11 October 2013 – Well known agricultural brands in South Africa such as Rooibos, Timberlea Farming Trust (blueJay Fruit export) and Bosman Family Vineyards have completed milestone photovoltaic (PV) projects using modules imported from Germany and coordinated by SolarWorld. With calculable yields, 25 year performance guarantees, fixed electricity costs and significant annual electricity savings, the technology enables this sector of the South African economy to reduce its carbon footprint and grid connected annual electricity consumption, in some cases by almost half.
Rooibos Ltd., the global market leader in rooibos tea production, opted for the installation of a 511 kWp SolarWorld solar installation on the roofs of its storage facilities in the Cederberg region. With a global market share of over 70%, Rooibos also supplies major South African brands such as Twinings and Freshpak Rooibos.
“Rooibos Ltd. will see a payback on invested capital in the next seven to eight years,” Gregor Küpper, SolarWorld Africa managing director says. The installation, expected to generate 875,000 kWh a year, will subsidise Rooibos Ltd.’s total electricity usage by 43%.
“The implementation of this project will allow Rooibos Ltd. to provide its suppliers with a product that has a lowered carbon footprint. This is important as exporters in the agri-food sector are being required to measure and take actions to reduce greenhouse gas emissions in their supply chains in the European Union and the United States of America,” Kobus Engelbrecht, managing director of African Technical Innovations, says.
Ceres Koelkamers, a fresh produce cooling facility which is a pioneer in the agricultural sector, saw the installation of a 508 kWp SolarWorld system completed in record speed between 19th of November 2012 and 17th of January 2013. The facility consumes some 5,000 MWh a year and the installation will save the facility about 17% of its annual electricity bill. Ceres Koelkamers made this landmark decision to opt for solar power because sunshine hours in the region are high. The greatest cooling is required at the time of the highest regional irradiation, namely in summer when the system performs at its peak and generates the greatest amount of electricity.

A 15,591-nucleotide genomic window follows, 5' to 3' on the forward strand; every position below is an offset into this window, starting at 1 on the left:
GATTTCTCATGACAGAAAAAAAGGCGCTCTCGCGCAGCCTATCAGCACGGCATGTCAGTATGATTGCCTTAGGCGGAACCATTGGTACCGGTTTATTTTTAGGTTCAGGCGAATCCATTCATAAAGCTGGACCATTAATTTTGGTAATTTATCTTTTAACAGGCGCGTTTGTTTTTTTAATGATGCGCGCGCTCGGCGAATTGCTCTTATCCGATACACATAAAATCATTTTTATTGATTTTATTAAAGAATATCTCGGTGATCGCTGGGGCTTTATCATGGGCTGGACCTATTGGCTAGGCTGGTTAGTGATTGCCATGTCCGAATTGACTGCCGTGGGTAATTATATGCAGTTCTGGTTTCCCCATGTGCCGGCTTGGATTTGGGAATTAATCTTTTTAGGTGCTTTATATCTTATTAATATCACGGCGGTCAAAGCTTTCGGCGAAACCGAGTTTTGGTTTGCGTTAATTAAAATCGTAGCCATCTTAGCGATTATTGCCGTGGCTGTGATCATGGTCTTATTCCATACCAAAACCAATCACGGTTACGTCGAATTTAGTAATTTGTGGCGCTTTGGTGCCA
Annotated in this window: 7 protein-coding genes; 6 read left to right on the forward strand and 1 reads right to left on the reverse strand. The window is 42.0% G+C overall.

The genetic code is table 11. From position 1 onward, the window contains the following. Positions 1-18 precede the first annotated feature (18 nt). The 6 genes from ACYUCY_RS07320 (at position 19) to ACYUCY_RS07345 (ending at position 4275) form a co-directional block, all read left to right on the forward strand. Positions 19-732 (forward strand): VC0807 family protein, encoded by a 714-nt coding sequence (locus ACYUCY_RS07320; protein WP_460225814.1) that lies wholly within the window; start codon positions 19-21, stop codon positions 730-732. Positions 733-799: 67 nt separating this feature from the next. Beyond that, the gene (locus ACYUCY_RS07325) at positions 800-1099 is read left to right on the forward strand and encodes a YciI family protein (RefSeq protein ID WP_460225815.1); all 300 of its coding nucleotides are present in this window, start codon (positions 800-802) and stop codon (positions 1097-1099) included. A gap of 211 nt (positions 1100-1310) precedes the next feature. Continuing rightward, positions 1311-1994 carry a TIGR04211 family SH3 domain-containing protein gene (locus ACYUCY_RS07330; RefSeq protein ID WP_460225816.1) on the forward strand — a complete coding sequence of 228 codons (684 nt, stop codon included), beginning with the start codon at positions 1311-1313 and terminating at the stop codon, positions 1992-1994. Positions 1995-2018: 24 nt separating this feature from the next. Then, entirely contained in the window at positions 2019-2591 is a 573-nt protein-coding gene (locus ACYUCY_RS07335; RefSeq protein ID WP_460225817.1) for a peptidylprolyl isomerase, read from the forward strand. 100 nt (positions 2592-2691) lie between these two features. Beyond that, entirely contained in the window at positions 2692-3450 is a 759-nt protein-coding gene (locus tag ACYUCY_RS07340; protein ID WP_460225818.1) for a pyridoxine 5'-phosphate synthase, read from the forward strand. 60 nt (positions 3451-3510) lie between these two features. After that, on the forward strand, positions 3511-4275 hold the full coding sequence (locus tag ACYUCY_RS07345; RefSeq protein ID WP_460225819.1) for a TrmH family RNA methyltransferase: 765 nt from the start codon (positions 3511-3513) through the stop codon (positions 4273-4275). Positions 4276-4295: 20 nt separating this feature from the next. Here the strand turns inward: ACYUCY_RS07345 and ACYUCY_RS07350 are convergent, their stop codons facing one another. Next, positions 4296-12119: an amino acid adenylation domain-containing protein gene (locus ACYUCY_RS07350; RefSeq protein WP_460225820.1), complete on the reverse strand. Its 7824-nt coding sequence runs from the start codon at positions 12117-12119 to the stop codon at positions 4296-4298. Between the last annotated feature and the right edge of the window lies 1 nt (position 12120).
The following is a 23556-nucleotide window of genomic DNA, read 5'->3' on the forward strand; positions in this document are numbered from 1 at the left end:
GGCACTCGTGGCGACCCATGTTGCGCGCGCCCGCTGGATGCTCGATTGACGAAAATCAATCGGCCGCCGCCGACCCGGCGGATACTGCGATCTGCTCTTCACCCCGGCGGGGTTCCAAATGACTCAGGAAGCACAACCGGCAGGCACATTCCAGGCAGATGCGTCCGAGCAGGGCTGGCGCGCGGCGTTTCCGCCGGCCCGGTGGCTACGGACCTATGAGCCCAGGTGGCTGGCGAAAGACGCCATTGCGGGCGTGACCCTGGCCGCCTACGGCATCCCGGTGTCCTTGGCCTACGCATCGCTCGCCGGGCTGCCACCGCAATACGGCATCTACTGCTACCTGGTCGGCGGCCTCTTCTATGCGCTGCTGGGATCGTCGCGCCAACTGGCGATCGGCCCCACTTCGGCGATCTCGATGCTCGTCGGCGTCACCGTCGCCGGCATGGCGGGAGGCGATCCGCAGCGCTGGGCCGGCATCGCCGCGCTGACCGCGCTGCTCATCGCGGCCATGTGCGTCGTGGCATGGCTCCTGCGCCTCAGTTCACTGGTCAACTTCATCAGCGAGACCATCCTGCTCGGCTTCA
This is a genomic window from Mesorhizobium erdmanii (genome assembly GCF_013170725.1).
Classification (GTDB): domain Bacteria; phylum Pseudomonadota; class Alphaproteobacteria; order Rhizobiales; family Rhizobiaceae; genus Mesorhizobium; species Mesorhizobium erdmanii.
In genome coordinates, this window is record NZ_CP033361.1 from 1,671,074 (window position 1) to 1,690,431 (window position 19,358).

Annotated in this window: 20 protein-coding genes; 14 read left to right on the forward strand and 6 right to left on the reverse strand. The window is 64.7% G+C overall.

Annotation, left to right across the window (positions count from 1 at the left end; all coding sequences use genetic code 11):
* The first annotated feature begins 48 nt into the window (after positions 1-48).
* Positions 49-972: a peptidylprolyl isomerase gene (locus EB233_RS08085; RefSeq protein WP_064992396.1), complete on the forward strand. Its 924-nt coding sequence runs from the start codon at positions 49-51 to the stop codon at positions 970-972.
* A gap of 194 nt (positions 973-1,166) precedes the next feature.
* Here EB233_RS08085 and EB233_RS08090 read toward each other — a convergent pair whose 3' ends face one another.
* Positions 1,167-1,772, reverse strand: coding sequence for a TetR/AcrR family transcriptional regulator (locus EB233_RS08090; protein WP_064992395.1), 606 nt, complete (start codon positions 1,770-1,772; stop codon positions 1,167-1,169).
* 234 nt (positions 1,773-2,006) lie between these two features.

SolarWorld Africa’s’ partner African Technical Innovations, has commenced installation of the largest South African agricultural rooftop solar system (1.015 MWp) for Ceres Fruit Growers. The 4,060 SW250 SolarWorld polycrystalline panels are being installed on the north-facing roofs of Ceres Fruit Growers’s (CFG) atmospherically-controlled complexes. The SolarWorld system will supply the electrical grid; however, most of the power will be consumed by one of the refrigeration compressor rooms at CFG during the peak season. The 54 hectare complex handles more than 110,000 tonnes of apples and pears annually and operates more than 100 cold stores.
“The major reason influencing our decision to install a solution of this size, was to fix our electricity costs during the electricity tariff increases of at least 11% which are about to commence. Considering that we consume approximately 29.7 million kWh of electricity annually, this will result in considerable savings,” managing director of Ceres Fruit Growers, Francois Malan, says.
In another project, Timberlea Farming Trust, a group most well-known internationally for its blueJay branded fruit, recently installed 127 kWp. The group produces stone, pome and citrus fruits for Woolworths, Marks & Spencer’s, Sainsbury’s and Waitrose. The poly crystalline solar panels will subsidise 30% of the farm’s total electrical output.
The Bosman Family, with a wine legacy spanning eight generations, also undertook a project which installed 88 kWp SolarWorld modules on the roof of a wine cellar and the administrative offices. Within the wine farming industry the use of solar technology makes viable business and environmental sense as cooling takes place generally when the sun shines. The installation is expected to generate 147,871 kWh a year.
In addition, SolarWorld supplied the largest rooftop installation in Africa up to that point, for the Dube TradePort’s agrizone near Port Elizabeth. The 630 kWp installed over the roofs of two agrizone pack houses power the cold storage facilities, the packing lines, packing equipment, offices and storage facilities.